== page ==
Time is funny. Minutes can seem to last hours, yet years can fly by in what feels like minutes.
My 81/2 years with the Star Journal and Hodag Buyers’ Guide have been filled with long hours, deadlines and plenty of cups of coffee. I wouldn’t change any of it.
I remember my first assignment vividly. As I sat at the City of Rhinelander Finance Committee meeting in June, 2004, I must have had that “deer in the headlights” look. Frankly, I had no clue what I was doing. Here I was, a green 23-year-old straight out of college. My writing background consisted of a several year stint as the sports editor of my college newspaper at UW-Stevens Point. As the committee discussed city finances, I was lost. They might as well have been speaking Latin.
After that meeting, as I sat trying to make sense of my notes, two of the committee members, councilmen Dick Johns and Doug Weight, introduced themselves and asked if I had any questions. For the next hour, the two veteran politicians sat with me in that committee room and answered every question I had. As I got up to leave, both shook my hand, saying they were happy to have me here in Rhinelander, and if I ever needed anything, give them a call. I had my first two sources. I never forgot that.
That memory came flooding back to me this week as I started packing up my office. The Rolodex on my desk is filled with names and numbers of people I’ve talked with over the years. I printed out my email contact list-26 pages and 436 entries. Too many people to try to thank.
Just as I was lucky to meet Dick and Doug early on as a reporter, so have I continued to be lucky to interview and edit stories about people from every facet of life in the Northwoods. As I packed my office, I tried to imagine how I might organize the stories if I had to pack all of the narratives into well-labeled boxes.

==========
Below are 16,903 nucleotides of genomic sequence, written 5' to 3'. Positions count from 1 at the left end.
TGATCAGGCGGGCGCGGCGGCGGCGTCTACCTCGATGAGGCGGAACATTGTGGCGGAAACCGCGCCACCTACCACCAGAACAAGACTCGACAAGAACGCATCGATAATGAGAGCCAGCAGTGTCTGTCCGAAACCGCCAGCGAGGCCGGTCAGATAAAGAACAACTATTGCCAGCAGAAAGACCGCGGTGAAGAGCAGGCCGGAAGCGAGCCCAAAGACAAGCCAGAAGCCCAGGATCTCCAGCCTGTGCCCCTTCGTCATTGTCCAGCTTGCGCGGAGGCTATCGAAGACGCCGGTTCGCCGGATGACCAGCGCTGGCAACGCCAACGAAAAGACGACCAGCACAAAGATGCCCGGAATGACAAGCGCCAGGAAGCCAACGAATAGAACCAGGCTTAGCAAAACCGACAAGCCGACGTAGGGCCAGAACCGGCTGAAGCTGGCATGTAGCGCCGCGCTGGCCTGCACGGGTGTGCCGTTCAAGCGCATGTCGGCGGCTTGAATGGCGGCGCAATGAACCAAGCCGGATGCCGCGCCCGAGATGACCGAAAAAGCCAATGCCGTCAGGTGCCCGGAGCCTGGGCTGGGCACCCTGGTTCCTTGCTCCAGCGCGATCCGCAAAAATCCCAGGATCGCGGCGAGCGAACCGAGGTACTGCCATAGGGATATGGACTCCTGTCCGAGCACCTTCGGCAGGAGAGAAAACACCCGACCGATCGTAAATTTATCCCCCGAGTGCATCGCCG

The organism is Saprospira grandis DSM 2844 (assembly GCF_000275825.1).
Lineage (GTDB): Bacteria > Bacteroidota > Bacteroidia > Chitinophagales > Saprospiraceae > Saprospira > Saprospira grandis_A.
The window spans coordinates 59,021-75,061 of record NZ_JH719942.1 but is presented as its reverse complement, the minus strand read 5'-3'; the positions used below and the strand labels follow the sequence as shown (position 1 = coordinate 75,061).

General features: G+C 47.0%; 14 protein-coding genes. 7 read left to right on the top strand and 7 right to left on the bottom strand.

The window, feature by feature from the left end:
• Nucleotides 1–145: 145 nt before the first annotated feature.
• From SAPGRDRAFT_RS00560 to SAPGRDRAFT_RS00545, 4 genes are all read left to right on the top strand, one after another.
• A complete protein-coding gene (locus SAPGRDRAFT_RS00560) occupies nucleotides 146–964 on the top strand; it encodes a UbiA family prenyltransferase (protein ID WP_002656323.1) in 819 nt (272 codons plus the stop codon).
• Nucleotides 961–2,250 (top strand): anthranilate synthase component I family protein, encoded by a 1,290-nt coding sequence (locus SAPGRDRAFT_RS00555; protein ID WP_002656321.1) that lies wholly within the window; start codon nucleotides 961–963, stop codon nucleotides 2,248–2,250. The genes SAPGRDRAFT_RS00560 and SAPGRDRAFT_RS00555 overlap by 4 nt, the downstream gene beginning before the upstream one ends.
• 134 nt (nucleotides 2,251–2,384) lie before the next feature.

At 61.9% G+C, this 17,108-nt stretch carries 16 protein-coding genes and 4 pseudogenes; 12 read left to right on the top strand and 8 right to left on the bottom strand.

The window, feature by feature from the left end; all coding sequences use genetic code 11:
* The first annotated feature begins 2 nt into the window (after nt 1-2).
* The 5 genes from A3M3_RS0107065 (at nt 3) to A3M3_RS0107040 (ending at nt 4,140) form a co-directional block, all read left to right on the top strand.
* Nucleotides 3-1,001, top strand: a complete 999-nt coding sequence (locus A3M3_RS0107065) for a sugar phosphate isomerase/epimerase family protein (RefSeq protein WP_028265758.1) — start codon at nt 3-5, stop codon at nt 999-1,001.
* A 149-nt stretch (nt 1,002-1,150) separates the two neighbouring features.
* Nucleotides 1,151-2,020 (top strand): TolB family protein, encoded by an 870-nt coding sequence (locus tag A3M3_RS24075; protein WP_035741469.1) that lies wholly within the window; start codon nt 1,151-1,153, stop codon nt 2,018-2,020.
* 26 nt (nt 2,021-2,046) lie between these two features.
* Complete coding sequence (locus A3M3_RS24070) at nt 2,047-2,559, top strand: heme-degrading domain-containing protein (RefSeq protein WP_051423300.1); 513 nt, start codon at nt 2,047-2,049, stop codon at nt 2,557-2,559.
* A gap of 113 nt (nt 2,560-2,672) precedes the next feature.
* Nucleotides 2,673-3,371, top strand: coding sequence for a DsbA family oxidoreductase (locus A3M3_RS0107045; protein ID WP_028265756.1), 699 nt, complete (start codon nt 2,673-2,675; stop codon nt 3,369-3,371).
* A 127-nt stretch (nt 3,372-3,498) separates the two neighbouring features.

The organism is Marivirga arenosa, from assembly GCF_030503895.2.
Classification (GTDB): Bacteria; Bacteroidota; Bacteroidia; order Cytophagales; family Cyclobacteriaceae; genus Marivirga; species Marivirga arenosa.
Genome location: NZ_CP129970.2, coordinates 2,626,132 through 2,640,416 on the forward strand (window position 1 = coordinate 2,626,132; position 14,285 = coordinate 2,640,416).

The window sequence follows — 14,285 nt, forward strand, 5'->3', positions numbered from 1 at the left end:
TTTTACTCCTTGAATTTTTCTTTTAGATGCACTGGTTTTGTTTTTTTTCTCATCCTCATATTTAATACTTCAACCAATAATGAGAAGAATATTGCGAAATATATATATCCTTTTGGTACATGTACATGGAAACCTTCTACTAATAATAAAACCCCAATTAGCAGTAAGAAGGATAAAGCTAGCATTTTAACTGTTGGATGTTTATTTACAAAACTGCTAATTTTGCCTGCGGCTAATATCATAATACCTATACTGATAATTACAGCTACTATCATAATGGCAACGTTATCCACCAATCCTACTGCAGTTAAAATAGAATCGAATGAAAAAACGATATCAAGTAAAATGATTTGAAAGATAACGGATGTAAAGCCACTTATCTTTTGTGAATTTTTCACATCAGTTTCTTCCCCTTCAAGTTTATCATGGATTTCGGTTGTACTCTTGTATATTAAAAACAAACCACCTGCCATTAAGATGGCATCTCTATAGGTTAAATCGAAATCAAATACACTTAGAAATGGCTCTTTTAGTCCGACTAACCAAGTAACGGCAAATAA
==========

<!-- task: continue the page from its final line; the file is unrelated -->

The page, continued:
I would need a large box for the politicians: the good and the bad. Local elections have always been an all-consuming task. Advocates and activists also would need several boxes. Their work in countering the systemic issues of poverty and violence, as well as watchdogging the environment, and providing services for children, artists and animals, remains, in my mind, the underpinning of the Northwoods’ spirit.
In addition to covering these groups, the Star Journal has always given coverage to the people and organizations who strive to improve the area’s quality of life. I am particularly proud that we have been able to support organizations such as Downtown Rhinelander Inc., the Rhinelander Area Chamber of Commerce, the Oneida County Fair and the YMCA of the Northwoods, whose work plays such an important role in our community.
I know the next editor of the Star Journal will find this job as rewarding and challenging as I have. He or she is sure to have days, as I have, when the desire to get in the car and just drive, with no end in sight, is overwhelming.
I expect the next editor will be named in the not-too-distant future. In the interim, our magazine and specialty publications editor Timi Eckes, and associate editor Mary Ann Doyle, will take on the role. Timi and Mary Ann are two of the many talented people with whom I have been exceedingly lucky to work over the years. They will be supported by an amazing team. Through the work of these people, and so many others, the Star Journal has seen readership numbers rise to all-time highs (even though print media is supposedly a dying industry). We have been able to take on difficult stories and issues with depth and passion because of the support and belief in doing so held by this company, and by publisher Pete Daniels.
Finally, at the risk of devolving into abject sappiness, the greatest honor has been the continued avid engagement of the Star Journal‘s 22,000-plus readers. The Star Journal, like every newspaper, has had to change its game significantly over the last few years, and continues to ponder the print/digital equation. At the same time, its relationship with the Northwoods, forged in 1977 when the paper was founded as the Our Town, remains as feisty and old school as ever. I will miss it! (But not entirely, as I am staying in the Northwoods and will be working for Cole Publishing in Three Lakes, in case you were wondering).
For someone who never really intended to write a farewell column, this one has grown rather long. Perhaps it’s time to sign off, save, of course, for saying: Thank you.